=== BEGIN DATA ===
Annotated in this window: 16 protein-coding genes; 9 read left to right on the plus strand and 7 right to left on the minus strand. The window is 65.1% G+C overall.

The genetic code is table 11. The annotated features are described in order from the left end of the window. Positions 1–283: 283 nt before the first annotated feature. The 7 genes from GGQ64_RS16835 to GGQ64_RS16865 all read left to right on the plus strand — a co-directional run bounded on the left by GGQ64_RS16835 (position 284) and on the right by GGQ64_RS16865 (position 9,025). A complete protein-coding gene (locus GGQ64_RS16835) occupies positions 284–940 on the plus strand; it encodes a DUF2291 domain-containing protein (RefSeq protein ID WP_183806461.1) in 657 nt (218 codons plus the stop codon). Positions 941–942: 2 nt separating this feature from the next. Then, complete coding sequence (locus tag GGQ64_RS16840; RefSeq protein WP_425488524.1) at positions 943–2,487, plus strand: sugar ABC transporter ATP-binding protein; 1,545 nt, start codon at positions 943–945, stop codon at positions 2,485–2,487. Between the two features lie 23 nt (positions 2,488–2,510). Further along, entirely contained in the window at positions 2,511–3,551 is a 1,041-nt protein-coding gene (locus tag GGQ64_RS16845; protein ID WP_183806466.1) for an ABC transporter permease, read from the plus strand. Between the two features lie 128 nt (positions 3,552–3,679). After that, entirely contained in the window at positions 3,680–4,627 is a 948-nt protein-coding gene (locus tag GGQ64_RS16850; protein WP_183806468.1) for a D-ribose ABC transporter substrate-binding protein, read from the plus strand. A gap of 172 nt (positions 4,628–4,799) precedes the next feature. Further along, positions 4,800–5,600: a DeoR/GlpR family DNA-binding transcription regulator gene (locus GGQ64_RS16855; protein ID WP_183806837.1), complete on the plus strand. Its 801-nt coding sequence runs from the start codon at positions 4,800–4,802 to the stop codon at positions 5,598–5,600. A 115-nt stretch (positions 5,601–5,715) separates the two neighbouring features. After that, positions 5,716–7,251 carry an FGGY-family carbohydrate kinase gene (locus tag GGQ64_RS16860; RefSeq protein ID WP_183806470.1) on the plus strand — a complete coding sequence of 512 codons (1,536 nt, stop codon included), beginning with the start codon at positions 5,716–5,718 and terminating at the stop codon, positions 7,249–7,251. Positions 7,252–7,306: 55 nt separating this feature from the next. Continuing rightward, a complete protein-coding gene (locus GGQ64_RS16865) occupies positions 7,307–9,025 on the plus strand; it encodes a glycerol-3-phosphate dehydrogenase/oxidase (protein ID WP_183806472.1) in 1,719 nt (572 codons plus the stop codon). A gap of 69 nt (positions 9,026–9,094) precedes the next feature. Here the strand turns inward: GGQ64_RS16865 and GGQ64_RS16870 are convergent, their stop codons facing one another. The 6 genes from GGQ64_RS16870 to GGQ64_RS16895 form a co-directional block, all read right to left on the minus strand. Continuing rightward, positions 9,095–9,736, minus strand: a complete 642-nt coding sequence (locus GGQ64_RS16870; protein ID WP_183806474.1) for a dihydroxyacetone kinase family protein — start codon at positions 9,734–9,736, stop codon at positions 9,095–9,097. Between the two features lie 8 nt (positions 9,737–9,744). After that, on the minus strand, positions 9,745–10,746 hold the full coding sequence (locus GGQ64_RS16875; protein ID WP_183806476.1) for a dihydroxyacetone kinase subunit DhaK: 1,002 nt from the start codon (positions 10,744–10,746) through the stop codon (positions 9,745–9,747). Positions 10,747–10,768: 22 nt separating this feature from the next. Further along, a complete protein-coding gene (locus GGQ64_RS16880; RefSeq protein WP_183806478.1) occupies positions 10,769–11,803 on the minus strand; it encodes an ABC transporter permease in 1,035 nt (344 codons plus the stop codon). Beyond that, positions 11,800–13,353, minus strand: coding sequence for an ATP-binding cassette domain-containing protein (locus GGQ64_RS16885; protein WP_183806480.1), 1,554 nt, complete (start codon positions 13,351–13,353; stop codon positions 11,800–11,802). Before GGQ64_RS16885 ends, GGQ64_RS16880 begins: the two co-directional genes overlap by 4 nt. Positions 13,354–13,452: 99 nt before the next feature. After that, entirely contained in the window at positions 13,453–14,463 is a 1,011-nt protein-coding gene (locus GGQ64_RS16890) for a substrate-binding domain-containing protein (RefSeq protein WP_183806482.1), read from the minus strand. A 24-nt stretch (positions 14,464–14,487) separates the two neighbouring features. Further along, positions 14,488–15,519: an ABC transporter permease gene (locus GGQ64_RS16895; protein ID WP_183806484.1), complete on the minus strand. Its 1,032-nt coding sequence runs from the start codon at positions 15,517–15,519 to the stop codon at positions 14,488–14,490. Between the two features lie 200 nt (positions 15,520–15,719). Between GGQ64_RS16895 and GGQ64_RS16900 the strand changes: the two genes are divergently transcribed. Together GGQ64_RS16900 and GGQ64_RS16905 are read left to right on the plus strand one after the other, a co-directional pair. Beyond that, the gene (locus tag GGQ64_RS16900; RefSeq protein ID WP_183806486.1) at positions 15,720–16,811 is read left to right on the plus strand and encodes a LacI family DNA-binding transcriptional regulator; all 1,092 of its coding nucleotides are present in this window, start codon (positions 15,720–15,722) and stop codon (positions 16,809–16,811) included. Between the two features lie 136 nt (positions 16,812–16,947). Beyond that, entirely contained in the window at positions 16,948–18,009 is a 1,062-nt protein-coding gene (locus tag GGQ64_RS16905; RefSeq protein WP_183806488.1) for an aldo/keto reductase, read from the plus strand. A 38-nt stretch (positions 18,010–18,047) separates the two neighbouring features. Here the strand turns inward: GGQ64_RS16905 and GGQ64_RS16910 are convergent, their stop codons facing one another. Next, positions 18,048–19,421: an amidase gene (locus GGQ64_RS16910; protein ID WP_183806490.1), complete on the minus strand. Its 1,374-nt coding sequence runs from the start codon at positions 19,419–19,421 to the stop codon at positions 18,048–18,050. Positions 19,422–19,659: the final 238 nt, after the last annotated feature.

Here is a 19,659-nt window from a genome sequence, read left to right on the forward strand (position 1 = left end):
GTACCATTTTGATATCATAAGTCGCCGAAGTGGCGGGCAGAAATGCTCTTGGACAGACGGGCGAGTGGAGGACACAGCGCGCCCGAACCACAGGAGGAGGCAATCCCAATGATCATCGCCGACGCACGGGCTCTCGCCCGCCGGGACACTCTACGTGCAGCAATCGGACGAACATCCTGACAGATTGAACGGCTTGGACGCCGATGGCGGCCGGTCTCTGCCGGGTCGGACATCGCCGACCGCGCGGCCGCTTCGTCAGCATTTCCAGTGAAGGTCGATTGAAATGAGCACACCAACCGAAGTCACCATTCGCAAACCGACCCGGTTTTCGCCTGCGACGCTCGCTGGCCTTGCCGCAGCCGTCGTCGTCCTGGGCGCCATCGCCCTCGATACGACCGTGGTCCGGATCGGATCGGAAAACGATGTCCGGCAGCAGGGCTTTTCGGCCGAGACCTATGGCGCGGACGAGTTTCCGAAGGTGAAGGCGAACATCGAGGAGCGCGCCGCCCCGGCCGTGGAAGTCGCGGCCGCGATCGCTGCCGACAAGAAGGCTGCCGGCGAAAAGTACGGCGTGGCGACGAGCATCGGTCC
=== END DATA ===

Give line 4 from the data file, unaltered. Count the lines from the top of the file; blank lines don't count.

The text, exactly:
GTACCATTTTGATATCATAAGTCGCCGAAGTGGCGGGCAGAAATGCTCTTGGACAGACGGGCGAGTGGAGGACACAGCGCGCCCGAACCACAGGAGGAGGCAATCCCAATGATCATCGCCGACGCACGGGCTCTCGCCCGCCGGGACACTCTACGTGCAGCAATCGGACGAACATCCTGACAGATTGAACGGCTTGGACGCCGATGGCGGCCGGTCTCTGCCGGGTCGGACATCGCCGACCGCGCGGCCGCTTCGTCAGCATTTCCAGTGAAGGTCGATTGAAATGAGCACACCAACCGAAGTCACCATTCGCAAACCGACCCGGTTTTCGCCTGCGACGCTCGCTGGCCTTGCCGCAGCCGTCGTCGTCCTGGGCGCCATCGCCCTCGATACGACCGTGGTCCGGATCGGATCGGAAAACGATGTCCGGCAGCAGGGCTTTTCGGCCGAGACCTATGGCGCGGACGAGTTTCCGAAGGTGAAGGCGAACATCGAGGAGCGCGCCGCCCCGGCCGTGGAAGTCGCGGCCGCGATCGCTGCCGACAAGAAGGCTGCCGGCGAAAAGTACGGCGTGGCGACGAGCATCGGTCC